You’ve probably guessed by now that in order to learn Swedish, you don’t just sign up to a class and expect the teacher to do the job for you. The only one who can teach you Swedish is you. Don’t get me wrong; a teacher can help. A teacher can inspire and guide you, but you have to do the work. You’ve already realised this – otherwise you wouldn’t be reading this – and that’s good. So how do you actually do it, how do you learn Swedish?
In this piece, I’ll share some insights that I’ve come to as an independent language learner. Presuming you want to learn Swedish on your own, online or offline, here are some tips on how to learn Swedish.
If you have no previous grasp of the Swedish language at all, but assuming you are an English speaker (native or fluent) you should get yourself a Teach Yourself-type book where you learn the very basics. This will give you the building blocks you need in order to “crack the code”. You can’t just jump into Swedish tv-series and books, not quite yet.
When you start using this first book and you start to pick up phrases and words in Swedish, you’ll probably feel elated for the first couple of weeks. It seems very easy and you experience daily improvement. The feeling of accomplishment you get when deciphering those first few sentences in Swedish is something you’ll probably long back to later, when the learning process gets more complex.
It’s sort of like entering a relationship. Everything seems possible in the beginning, your feelings are all over the place and there seem to be no obstacles. When it starts getting serious, however, you realise that there’s some real work to be done. It’s hard to commit. There will be times when you and Swedish don’t agree on things, and you might consider breaking up.
Don’t worry, it happens to everyone. The honeymoon is over, but real life is much more rewarding if you put in the work.
Many people abandon their language learning adventure when their inflated self-confidence of those first few successful weeks gets flattened by reality. You thought you kind of knew Swedish but realise you can’t understand what they’re saying in that movie you try to watch. Let alone having a conversation with a Swede, who annoyingly switches to English.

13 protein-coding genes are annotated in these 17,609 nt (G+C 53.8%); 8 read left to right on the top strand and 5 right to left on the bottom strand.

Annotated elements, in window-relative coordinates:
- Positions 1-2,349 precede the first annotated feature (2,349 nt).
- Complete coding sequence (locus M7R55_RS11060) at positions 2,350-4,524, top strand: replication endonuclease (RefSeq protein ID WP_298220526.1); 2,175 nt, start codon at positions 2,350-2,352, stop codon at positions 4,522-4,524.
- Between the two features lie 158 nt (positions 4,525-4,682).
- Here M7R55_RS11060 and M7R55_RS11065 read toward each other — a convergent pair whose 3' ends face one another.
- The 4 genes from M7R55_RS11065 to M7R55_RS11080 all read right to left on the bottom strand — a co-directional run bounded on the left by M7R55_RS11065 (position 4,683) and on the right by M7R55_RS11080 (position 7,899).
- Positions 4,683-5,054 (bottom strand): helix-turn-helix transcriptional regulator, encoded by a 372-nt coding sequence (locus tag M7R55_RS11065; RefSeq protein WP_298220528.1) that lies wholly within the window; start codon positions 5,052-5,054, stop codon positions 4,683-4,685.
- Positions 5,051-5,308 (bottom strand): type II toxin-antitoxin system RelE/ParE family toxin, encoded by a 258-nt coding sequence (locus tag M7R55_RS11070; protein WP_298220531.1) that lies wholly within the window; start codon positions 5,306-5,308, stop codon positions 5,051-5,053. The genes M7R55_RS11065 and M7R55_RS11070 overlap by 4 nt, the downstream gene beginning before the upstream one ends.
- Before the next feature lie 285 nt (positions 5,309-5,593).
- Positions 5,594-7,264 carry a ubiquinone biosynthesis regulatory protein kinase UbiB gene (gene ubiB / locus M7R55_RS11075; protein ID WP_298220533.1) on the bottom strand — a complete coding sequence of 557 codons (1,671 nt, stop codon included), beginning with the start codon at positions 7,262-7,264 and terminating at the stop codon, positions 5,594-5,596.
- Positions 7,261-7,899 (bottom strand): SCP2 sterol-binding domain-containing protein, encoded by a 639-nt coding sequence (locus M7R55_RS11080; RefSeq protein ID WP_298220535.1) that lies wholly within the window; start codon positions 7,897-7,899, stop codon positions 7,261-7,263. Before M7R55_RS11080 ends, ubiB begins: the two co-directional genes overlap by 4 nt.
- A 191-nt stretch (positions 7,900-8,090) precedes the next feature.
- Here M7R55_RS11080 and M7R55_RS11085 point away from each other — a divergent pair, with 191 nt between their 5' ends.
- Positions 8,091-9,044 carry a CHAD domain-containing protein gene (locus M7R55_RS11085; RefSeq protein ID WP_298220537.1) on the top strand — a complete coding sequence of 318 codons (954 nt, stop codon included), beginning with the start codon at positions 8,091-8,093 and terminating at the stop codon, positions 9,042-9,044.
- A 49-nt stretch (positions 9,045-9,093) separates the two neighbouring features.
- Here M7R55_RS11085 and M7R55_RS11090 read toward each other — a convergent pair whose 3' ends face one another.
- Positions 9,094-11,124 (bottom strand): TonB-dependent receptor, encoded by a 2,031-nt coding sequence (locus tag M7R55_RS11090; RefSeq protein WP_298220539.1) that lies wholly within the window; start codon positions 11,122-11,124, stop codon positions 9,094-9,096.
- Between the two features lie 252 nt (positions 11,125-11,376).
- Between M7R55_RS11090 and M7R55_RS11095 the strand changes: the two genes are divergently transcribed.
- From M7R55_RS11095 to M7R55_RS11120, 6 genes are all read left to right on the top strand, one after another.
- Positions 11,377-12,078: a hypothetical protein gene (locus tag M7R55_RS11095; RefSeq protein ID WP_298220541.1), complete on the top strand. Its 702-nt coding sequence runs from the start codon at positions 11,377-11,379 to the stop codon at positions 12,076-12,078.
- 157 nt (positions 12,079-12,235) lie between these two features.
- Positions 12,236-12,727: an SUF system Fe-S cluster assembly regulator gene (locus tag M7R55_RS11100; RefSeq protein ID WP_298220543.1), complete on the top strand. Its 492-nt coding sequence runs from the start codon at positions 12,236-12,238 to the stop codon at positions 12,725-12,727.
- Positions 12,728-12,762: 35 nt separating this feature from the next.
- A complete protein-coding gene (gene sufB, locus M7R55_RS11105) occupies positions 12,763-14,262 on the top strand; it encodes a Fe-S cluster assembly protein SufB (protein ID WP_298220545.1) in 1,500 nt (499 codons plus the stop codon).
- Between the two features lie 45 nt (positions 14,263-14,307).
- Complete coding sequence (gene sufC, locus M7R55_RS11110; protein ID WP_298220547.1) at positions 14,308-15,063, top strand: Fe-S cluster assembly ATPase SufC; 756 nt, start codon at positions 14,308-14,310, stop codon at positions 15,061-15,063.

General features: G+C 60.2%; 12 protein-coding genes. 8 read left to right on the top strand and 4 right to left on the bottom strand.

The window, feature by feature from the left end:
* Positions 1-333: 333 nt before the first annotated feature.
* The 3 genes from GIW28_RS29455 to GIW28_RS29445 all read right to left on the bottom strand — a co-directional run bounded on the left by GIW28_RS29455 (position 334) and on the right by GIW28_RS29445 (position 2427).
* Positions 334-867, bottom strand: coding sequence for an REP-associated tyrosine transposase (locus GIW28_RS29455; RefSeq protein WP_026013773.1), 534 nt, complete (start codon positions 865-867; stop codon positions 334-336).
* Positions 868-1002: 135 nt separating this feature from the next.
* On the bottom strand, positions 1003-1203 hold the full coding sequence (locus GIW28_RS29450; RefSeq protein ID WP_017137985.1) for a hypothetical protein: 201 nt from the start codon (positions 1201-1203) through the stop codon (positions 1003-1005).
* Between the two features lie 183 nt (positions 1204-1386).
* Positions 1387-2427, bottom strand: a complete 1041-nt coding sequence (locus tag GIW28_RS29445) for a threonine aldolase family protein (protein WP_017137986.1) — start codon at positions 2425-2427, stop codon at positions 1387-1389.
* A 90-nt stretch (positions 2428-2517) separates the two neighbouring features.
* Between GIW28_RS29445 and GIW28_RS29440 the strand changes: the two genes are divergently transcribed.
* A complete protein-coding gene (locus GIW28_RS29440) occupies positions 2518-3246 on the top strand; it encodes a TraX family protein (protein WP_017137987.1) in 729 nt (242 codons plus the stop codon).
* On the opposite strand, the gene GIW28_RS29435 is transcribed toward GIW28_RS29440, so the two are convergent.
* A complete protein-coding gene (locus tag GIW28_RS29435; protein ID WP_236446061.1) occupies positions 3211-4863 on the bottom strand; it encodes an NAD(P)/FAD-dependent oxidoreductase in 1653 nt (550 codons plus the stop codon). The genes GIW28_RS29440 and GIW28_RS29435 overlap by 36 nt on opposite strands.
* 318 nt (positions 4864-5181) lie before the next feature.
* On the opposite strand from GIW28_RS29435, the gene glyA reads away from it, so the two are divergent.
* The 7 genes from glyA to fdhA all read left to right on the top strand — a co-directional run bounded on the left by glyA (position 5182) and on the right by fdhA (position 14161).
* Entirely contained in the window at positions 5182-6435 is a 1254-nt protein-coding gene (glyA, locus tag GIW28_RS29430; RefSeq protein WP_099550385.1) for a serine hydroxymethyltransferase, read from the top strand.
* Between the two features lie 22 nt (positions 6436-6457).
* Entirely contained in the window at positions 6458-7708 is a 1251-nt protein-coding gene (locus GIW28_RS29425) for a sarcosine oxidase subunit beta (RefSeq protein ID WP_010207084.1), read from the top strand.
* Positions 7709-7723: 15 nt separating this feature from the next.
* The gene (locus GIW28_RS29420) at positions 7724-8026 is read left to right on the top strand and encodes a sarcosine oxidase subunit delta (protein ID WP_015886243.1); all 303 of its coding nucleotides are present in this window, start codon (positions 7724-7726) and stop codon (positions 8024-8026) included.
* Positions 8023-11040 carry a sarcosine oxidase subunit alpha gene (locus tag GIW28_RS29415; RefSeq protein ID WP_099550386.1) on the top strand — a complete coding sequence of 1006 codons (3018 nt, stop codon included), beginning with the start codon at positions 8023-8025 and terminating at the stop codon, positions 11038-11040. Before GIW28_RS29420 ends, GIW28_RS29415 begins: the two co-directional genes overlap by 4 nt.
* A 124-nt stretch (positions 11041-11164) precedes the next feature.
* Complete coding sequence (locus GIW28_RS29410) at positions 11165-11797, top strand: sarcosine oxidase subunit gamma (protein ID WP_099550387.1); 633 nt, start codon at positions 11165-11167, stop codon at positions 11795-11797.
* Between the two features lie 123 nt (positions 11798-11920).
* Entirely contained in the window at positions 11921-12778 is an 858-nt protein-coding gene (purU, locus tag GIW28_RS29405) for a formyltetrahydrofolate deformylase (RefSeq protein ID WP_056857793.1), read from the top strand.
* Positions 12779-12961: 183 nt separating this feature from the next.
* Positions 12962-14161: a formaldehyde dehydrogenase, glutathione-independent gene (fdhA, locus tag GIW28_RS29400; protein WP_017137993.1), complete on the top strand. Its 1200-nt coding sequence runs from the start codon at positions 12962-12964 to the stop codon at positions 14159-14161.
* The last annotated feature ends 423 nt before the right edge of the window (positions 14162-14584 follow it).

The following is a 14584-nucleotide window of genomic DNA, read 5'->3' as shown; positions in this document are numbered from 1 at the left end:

Don’t give up at this point. The key is exposure to the Swedish language, but exposure at your level. You need to listen to and read content that is adapted to non-natives. It is difficult to define exactly what the difficulty level should be in numbers or percentages, but let me put it like this: find content that you understand most of, but that is still challenging. This would mean that you understand the subject matter, you can kind of make out most sentences, but there are new words that you didn’t know. Once you find this type of content, you should listen to the same content over and over and try to notice what’s going on in the language. In an ideal scenario, you find Swedish content that is enjoyable and interesting, which makes it so much easier to stay focused. If the Swedish content is too difficult – i.e. you can’t make out what they’re talking about at all – you won’t be learning much. It needs to be intelligible to a certain degree.
Swedes, by the way, are rumored to be pretty good at English. That has very little to do with Swedish schools being particularly good (they aren’t extraordinary, by any stretch of the imagination. If that were the case, Swedes would be great also at German, French and Spanish, which we also take in school). No, the real reason why most Swedes speak English relatively fluently (yes, relatively) is that we watch all the movies and tv-series coming from the anglosphere with subtitles. We don’t use voice actors at all. I guess we probably learn enough in school so that we can proceed to learn from original content.